The Quackery of the Straight and Narrow


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Two problems, one is what darwinslapdog said in It's pretty well documented that acupuncture et al varies in effectiveness with belief. It is unethical to condone such a scam. Recently, however, serious scientists from a range of fields have been uncovering evidence that our thoughts, emotions, and beliefs can ease pain, heal wounds, fend off infection and heart disease, even slow the progression of AIDS and some cancers.

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The rest of these are objective outcomes and there is scant evidence that happy thoughts have any effect on them. Also, both you and Marchant seem to have some misunderstandings about how placebo actually works. It's not the magic cure-all she makes it out to be. Stevenson died of cancer in I find Marchant's piece in Nature quite limited and reasonable, and well within the domain of things a science journal might publish as opinion. To me, the possible red flag here is Marchant's forthcoming book. It's hard for me to imagine how this subject could be presented in a book-length treatment for a general audience without supporting over-reaching claims, at least implicitly.

Essays published prior to a book release often present a more narrow and cautious take on one piece of the larger topic — as the author and publisher want to gain attention, but save the 'big idea' for the book buyers. Her language in the op-ed is sometimes a bit slippery — again perhaps to leave room for more extreme claims in the book — but the thrust of this piece is hardly outrageous. I'll get to that after noting the 'good' elements of the essay.


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She places the potential utility of placebo effects as treatment "for subjective, stress-related conditions such as chronic pain, depression, nausea and fatigue. Having suffered from chronic panic attacks, I know psychological states do have physiological effects. She makes no claim here that CAM can ameliorate underlying physiological conditions. Her suggestion that it might be useful for cancer patients has nothing to do with the actual cancer, but with those "subjective, stress related" conditions that tend to be co-morbid for patients with devastating illnesses undergoing painful treatments like chemo.


  1. About the Book.
  2. Travels with My Economist.
  3. Confessions of an Alli Cat (The Cougar Chronicles, #1).
  4. Challenges of Orthodox Thought and Life.
  5. Confucianism keeps convicts on the straight and narrow.
  6. She makes the essential point that where conventional medicine falls short is not a 'science' problem, but an 'administration' problem. While we might argue her language allows readers to take her as endorsing current "integrative medicine" practice, taken at her words, she does not actually do so.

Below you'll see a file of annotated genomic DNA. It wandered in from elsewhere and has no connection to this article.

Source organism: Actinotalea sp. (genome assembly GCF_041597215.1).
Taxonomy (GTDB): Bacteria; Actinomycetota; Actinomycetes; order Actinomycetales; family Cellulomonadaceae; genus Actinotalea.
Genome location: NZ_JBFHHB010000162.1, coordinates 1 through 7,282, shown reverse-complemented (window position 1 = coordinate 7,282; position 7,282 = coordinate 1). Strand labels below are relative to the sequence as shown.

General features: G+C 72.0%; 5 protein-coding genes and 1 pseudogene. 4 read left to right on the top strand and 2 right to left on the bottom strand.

By beginning with "One", she indicates there are other 'answers', and that those 'answers' might indeed be better. She indicates that 'integrative medicine' is superior to free- flowing CAM, as the placebo therapy can be regulated, and the MDs can direct patients to "also get the conventional treatment they need. She writes that IM "ensures" that such therapies are regulated and patients get the conventional treatment they need my emphasis. Sadly, while this could and should be the outcome of IM, Orac's previous posts on 'quackademia' indicate that's not necessarily the case.

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    The descriptions of CAM units in major health care institutions do not outline a clear "chain of command" for patient care, in which CAM therapies are indeed overseen and "regulated" by 'real' non-wooey doctors. The alties may have too much autonomy I can't say they do, but it's worrisome enough that I can't say they don't. Worse, too many of the authorities running the IM show appear to believe CAM can actually address underlying physiological conditions. There was an absolutely mind-blowing statement to that effect from Mark Hyman in an RI post I read not to long ago, though I can't find it now it might have been an older entry I got to following a link Still, Marchant's conclusion — her proposition of policy — strikes me as sound.

    She posits that 'active ingredients' for treating subjective conditions may be present inside the wrappings of pseudoscientific nonsense like the 'energy power' of reiki, and calls for us to 'tease them out' — "so that we can learn how they work and find ways to incorporate them into patient care. That is, she's not saying it's OK to just blithely send patients off to an acupuncturist or reiki master. I'd guess Orac's counterargument would be something like 'But quackademia never makes that separation.

    It doesn't ensure that placebo treatments are quarantined into adressing subjective maladies subjectively.

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    It actually endorses and re-inforces the pseudo-scientific physiological-cure claims of mere quacks! It wouldn't be easy to overcome the obstacles, but it's conceivable we could do what Marchant suggests here. And that could be a good thing.

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    Like Mickey D's saying 'we already do promote a healthy diet' because they've put one salad on the menu Differences between what is and what could be are at the heart of the issue here. But these are 'what could be' points, and Marchant's essay points to several 'facts on the ground' that complicate the issue. It's not just that quacks have a leg up because they have no hesitance to employ placebo measures.